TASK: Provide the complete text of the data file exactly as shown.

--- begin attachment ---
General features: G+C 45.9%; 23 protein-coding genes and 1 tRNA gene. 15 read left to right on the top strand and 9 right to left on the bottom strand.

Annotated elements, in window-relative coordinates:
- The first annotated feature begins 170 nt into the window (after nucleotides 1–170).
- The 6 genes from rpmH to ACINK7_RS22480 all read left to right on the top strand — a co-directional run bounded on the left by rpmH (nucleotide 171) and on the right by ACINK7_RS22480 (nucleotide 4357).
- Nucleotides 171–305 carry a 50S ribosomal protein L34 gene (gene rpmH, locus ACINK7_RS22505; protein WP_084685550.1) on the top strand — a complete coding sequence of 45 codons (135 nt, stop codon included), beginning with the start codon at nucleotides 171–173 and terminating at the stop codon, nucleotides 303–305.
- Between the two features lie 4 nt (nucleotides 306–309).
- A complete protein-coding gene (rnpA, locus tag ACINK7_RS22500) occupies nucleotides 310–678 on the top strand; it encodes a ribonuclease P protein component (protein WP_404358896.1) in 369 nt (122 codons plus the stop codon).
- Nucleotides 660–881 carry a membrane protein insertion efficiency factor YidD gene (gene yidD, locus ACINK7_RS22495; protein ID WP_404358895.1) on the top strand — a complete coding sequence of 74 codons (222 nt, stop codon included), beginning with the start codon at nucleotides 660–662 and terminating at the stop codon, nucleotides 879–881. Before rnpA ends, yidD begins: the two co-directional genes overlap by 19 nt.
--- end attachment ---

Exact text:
General features: G+C 45.9%; 23 protein-coding genes and 1 tRNA gene. 15 read left to right on the top strand and 9 right to left on the bottom strand.

Annotated elements, in window-relative coordinates:
- The first annotated feature begins 170 nt into the window (after nucleotides 1–170).
- The 6 genes from rpmH to ACINK7_RS22480 all read left to right on the top strand — a co-directional run bounded on the left by rpmH (nucleotide 171) and on the right by ACINK7_RS22480 (nucleotide 4357).
- Nucleotides 171–305 carry a 50S ribosomal protein L34 gene (gene rpmH, locus ACINK7_RS22505; protein WP_084685550.1) on the top strand — a complete coding sequence of 45 codons (135 nt, stop codon included), beginning with the start codon at nucleotides 171–173 and terminating at the stop codon, nucleotides 303–305.
- Between the two features lie 4 nt (nucleotides 306–309).
- A complete protein-coding gene (rnpA, locus tag ACINK7_RS22500) occupies nucleotides 310–678 on the top strand; it encodes a ribonuclease P protein component (protein WP_404358896.1) in 369 nt (122 codons plus the stop codon).
- Nucleotides 660–881 carry a membrane protein insertion efficiency factor YidD gene (gene yidD, locus ACINK7_RS22495; protein ID WP_404358895.1) on the top strand — a complete coding sequence of 74 codons (222 nt, stop codon included), beginning with the start codon at nucleotides 660–662 and terminating at the stop codon, nucleotides 879–881. Before rnpA ends, yidD begins: the two co-directional genes overlap by 19 nt.